Once you know that you have some tickets (and could possibly get more), then it’s time to start making the rest of your travel plans.

You could opt for a package, like Stengele’s company provides, which would include your accommodations, flights, Portuguese interpreters, and other activities and excursions. CoSport even offers official ticket + hotel packages that start around $4,000 per person for four days. The bonus of the official travel package is that it’s another way to guarantee tickets to events that might otherwise not be available.

If that’s not up your alley or in your budget, then you can always put together your own trip. Shugall and her husband shared an apartment in London with three other friends and plan to do something similar in Rio.

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With limited hotel options, an AIrbnb might be the way to go. (Photo: Justin Sullivan/Getty Images)

Because of the lack of hotel rooms in Rio, Olympic organizers in Brazil signed the first-ever deal of its kind with Airbnb to provide accommodations for visitors in locals’ apartments and houses. But Stengele said that the apartment market is very expensive right now, and she’s seen some not-really-quite-luxury apartments asking for $30,000 for 20 days. Expect that to get slightly cheaper with more options as the Games get closer and those too-expensive apartments go unrented.

However, Stengele does warn against staying anywhere that hasn’t been certified or checked out by any official government agency.

You’ll also probably need to wait on finalizing your flight too. Airlines don’t release flight information until 330 days beforehand, which means that it’s too early to book your trip to Brazil yet.

“There’s a lot that’s still up in the air,” said Stengele.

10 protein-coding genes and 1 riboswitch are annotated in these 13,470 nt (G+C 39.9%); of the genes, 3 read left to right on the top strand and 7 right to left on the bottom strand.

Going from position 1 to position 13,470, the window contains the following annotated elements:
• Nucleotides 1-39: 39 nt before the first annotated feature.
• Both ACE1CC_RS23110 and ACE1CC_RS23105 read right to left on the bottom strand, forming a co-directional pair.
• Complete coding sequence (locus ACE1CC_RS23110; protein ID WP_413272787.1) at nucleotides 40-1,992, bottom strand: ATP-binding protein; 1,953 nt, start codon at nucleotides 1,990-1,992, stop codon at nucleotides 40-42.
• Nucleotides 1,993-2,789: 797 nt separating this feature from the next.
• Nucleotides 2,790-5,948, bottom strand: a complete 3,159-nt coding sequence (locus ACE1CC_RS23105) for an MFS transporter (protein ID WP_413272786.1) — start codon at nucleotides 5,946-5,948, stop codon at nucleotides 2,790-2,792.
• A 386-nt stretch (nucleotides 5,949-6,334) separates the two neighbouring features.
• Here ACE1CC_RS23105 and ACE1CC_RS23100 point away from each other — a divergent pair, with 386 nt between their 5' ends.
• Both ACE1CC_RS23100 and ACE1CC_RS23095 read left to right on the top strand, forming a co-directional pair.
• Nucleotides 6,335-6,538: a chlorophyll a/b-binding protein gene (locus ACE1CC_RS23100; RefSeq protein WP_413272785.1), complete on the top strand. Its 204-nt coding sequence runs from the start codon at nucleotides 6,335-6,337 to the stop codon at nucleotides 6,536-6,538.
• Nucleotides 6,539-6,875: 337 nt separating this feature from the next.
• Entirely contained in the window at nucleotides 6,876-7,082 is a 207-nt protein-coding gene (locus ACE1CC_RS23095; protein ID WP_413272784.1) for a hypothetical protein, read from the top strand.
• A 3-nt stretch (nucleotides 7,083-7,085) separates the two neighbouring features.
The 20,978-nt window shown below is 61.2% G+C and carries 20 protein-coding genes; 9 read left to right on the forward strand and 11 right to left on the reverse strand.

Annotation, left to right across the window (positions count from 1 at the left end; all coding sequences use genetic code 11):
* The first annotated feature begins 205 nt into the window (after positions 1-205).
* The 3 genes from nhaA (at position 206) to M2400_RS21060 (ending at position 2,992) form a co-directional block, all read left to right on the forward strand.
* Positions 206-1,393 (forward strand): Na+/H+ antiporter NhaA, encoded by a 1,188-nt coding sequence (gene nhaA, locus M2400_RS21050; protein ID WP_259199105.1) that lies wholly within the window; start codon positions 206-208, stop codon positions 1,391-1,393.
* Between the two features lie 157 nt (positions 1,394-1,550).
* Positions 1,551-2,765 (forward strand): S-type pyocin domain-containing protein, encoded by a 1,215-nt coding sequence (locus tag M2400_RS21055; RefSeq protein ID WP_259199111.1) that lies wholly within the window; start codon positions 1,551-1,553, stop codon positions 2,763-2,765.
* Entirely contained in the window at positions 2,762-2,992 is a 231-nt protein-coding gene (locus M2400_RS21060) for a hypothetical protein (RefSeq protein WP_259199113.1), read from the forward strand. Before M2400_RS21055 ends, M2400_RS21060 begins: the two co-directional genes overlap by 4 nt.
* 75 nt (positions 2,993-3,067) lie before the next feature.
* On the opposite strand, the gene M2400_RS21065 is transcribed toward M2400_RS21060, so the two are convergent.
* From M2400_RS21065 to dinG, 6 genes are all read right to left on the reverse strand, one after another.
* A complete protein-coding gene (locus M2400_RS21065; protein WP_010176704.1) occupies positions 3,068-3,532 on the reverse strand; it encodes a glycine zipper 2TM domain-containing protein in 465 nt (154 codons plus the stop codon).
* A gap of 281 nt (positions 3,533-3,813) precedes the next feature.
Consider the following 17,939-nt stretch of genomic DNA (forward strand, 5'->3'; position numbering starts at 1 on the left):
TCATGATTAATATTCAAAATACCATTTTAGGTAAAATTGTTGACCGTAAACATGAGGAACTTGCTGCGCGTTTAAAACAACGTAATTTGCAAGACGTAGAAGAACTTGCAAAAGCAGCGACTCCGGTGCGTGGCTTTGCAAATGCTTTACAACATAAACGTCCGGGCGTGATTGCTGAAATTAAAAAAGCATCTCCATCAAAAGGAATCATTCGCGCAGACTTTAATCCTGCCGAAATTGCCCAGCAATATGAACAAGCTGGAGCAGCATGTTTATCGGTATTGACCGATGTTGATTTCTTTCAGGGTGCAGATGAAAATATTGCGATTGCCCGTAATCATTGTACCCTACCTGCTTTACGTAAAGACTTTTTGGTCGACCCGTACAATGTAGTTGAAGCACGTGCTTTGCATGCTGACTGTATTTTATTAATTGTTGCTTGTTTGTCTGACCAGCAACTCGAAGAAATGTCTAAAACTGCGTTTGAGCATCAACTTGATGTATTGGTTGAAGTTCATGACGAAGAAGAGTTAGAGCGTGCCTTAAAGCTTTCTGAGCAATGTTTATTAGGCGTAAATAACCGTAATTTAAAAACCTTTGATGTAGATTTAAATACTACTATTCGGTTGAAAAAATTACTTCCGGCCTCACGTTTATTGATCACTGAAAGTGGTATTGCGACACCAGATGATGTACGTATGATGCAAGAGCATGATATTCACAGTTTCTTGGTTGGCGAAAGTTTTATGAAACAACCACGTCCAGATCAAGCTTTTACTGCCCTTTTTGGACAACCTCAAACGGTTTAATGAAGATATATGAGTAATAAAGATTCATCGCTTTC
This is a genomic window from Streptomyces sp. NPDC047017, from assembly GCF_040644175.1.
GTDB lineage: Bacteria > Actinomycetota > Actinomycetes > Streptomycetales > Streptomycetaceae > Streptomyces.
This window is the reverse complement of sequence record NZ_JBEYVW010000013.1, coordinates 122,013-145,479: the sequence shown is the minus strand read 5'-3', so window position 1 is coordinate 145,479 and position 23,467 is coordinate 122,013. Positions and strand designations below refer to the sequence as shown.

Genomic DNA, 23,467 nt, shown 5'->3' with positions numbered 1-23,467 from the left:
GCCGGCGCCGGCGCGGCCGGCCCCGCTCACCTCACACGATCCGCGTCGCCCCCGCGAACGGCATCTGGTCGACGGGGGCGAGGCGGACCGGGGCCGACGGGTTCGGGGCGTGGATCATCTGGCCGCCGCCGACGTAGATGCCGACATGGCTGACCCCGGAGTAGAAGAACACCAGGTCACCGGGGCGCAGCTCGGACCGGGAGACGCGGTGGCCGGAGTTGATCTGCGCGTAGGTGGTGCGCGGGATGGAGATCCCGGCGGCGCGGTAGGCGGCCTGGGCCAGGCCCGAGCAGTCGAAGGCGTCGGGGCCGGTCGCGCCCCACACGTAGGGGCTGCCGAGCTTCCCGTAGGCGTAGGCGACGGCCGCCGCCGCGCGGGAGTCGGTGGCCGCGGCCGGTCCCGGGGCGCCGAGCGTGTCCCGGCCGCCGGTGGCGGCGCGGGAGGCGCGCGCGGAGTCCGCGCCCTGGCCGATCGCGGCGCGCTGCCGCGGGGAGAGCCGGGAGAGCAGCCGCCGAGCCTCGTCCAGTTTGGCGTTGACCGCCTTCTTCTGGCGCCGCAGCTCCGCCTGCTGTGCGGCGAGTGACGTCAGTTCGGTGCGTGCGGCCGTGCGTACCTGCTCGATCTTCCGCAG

Get Ready

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Be organized and make sure your itineraries, visas, money, and plans are all in order. (Photo: Lumina/Stocksy)

Despite the fact that it’s too early to 100% finalize all your plans, this is really not the kind of trip that you can wait to organize until the last minute. Even just getting your visa takes weeks and costs another $160. (Brazil’s tourism minister has said the country may relax the visa requirements for Americans coming for the Olympics, though.)

Related: Favela Painting: Brushing Up Rio’s Slums For World Cup

You’ll want to make all the usual travel plans: having copies of your itinerary, checking your passport, trying to understand local customs. You should also figure out what parts of the city you’ll want to visit and what else you’ll want to see on days you aren’t going to events. Use the time to get out and away from the crowds. Some people are even booking trips down the Amazon while they’re in Brazil.

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Since you’re already in Brazil, you might as well take a trip down to the Amazon. (Photo: Getty Images)

And expect everything to cost quite a bit of money. Not only is Rio one of the most expensive cities in the world to visit, but you’re also likely to see about a 30% “Olympic mark-up” on everything, said Stengele.

It may seem hectic, but once you get there it’ll all be worth it.

“The Olympics is one of the most special events you can attend,” said Stengele, who’s been to a number of games. “There’s nothing quite like it.”

For Shugall, it was a special moment to be part of history in the Olympic stadium as Mo Farah won the 5,000m and 10,000m.

“After going to London, I want to go again,” she said. “It was amazing to be able to see top athletes in so many different events all in one place. The general excitement throughout the city, and particularly the stadium, was just incredible.”